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Old Dogs Bite Back

Dad's army show the kids how it's done at Sandwich

Posted Jul 19, 2011 by Chris White

This was the first major in his career

At a dismal weekend weather wise at the 140th Open Championship, it was two of the older players topping the leader board by the end, with Darren Clarke winning his first Open title in 20 attempts with a final round 70 at Sandwich.

Clarke became the first British winner since Paul Lawrie back in 1999, doing so with a final score of five under par, holding off the efforts of another 40-plus man, Phil Mickelson, who finished with a better final round than Clarke, carding a 68, but unfortunately for the American, it was still three strokes more overall than the Northern Irishman took around the Royal St George’s course.

The tournament itself was blighted by blustery winds and heavy rain, with only four players finishing the competition under par – Clarke (5 under par), Mickelson (2 under par), Dustin Johnson (2 under par), and Thomas Bjorn (1 under par).

The tournament just goes to show that you can’t write off the old dogs just yet. While all the talk going into the Open was about US Open winner Rory McIlroy, world number one Luke Donald, Lee Westwood and the likes of Graeme McDowell and Martin Kaymer, Clarke, Mickelson and Bjorn are the three to come out of the contest with the biggest plaudits.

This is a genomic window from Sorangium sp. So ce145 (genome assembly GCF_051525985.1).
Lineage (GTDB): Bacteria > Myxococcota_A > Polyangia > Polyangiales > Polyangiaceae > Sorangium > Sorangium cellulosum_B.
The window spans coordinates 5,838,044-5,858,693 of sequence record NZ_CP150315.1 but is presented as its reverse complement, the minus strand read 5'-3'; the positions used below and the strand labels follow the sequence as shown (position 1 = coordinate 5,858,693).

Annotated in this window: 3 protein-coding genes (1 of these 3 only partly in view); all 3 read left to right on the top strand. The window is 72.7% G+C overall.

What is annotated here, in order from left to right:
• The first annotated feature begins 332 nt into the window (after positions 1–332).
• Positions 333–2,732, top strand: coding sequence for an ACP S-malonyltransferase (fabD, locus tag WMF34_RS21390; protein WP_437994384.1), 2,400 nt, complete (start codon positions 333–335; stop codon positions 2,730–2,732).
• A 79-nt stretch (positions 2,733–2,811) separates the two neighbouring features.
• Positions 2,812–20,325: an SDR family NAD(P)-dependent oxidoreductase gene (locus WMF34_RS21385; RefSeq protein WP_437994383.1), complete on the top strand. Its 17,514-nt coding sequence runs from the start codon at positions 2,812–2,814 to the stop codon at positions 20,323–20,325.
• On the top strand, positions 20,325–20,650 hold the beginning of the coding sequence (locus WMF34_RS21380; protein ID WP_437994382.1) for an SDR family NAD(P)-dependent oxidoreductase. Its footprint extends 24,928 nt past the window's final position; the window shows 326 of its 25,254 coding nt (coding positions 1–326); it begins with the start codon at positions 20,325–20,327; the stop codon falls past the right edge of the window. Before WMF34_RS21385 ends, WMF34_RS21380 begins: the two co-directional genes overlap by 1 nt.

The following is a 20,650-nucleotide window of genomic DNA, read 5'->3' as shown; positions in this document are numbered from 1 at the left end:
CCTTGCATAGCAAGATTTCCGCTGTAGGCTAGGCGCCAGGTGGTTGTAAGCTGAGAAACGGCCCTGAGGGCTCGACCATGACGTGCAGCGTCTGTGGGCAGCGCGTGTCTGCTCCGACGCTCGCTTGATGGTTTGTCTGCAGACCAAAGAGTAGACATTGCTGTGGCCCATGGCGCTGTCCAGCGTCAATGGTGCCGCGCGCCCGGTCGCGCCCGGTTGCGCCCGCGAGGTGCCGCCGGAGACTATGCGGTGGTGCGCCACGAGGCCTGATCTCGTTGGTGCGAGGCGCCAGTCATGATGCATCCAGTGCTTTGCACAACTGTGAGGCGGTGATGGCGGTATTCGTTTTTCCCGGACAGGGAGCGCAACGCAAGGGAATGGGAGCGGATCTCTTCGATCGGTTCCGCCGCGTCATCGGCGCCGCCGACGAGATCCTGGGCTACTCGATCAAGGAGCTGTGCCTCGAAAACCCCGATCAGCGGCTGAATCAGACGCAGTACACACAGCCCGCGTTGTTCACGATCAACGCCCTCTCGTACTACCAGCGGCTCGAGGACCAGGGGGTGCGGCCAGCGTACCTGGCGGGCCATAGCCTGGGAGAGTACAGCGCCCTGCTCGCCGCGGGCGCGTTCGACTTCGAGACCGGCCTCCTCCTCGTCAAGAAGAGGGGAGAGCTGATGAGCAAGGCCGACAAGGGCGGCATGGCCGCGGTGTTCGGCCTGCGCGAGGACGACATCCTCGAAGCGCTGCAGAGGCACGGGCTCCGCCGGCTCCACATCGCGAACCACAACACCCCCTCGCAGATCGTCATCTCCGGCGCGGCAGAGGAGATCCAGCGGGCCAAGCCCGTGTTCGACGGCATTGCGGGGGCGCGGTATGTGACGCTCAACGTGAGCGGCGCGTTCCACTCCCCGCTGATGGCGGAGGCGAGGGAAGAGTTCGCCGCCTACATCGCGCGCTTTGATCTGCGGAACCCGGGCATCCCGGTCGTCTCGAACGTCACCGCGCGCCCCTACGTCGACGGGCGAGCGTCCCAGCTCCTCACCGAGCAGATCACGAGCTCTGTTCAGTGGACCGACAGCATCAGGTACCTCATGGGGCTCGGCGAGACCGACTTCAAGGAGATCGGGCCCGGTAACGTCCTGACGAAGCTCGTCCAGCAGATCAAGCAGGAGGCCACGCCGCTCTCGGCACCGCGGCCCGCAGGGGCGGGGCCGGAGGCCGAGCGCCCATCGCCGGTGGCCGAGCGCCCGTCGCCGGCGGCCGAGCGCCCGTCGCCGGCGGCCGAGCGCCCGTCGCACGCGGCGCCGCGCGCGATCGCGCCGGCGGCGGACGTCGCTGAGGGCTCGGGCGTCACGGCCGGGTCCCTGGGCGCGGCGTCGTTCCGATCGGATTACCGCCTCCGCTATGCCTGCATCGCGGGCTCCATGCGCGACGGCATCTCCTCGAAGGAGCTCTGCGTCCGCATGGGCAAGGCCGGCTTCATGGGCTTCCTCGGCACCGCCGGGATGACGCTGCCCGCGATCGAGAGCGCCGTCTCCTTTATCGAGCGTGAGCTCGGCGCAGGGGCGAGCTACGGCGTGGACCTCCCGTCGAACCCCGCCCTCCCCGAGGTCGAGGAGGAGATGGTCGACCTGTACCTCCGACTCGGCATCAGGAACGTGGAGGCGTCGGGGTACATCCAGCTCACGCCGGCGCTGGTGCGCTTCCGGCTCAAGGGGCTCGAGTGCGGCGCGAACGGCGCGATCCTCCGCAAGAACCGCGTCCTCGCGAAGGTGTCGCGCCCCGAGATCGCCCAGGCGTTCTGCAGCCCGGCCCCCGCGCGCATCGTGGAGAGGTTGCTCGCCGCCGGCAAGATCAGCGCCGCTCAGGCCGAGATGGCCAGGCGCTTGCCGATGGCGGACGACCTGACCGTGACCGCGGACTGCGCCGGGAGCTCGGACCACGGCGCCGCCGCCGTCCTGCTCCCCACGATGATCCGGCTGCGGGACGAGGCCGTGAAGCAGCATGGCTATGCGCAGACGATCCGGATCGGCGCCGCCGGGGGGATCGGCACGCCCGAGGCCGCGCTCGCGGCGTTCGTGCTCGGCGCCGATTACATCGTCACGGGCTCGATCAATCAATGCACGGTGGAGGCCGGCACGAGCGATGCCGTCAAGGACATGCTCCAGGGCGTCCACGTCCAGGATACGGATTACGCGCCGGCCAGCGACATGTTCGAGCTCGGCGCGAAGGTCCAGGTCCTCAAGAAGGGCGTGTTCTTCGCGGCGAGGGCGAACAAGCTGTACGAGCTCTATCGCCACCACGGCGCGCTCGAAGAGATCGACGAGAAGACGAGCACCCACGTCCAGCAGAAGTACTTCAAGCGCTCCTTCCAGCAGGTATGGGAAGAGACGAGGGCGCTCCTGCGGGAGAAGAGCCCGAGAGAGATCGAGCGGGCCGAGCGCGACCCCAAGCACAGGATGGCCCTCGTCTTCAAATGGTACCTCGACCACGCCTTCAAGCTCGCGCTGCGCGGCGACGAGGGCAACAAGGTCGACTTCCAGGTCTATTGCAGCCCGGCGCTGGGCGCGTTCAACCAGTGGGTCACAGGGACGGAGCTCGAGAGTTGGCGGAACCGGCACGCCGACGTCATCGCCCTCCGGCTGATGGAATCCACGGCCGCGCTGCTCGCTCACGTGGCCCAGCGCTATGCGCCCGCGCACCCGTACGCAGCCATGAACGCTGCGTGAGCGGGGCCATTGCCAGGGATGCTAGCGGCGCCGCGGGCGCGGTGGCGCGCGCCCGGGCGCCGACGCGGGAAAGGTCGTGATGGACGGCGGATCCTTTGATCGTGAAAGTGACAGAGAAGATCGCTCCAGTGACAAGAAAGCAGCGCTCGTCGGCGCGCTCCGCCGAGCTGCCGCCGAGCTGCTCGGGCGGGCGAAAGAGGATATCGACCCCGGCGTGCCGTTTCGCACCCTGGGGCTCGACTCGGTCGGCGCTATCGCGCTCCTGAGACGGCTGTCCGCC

It is true that in sport, the youngsters do eventually oust their older opponents, but golf is one of those games where you just cannot discount anybody, because, on their day, all it takes is a little nous from those experienced heads and a bit of composure, and any of them can walk away with the trophy at the end of the week.

Mickelson started the day five strokes off the lead, but carded 30 around the front nine, picking up another shot at the tenth to close the gap to one. Clarke led the tournament by one shot from Johnson going into the final round, but picked up shots regularly to pull clear and never look back. Bjorn was joint leader of the competition at the end of day one, with English amateur Tom Lewis (9 over par).

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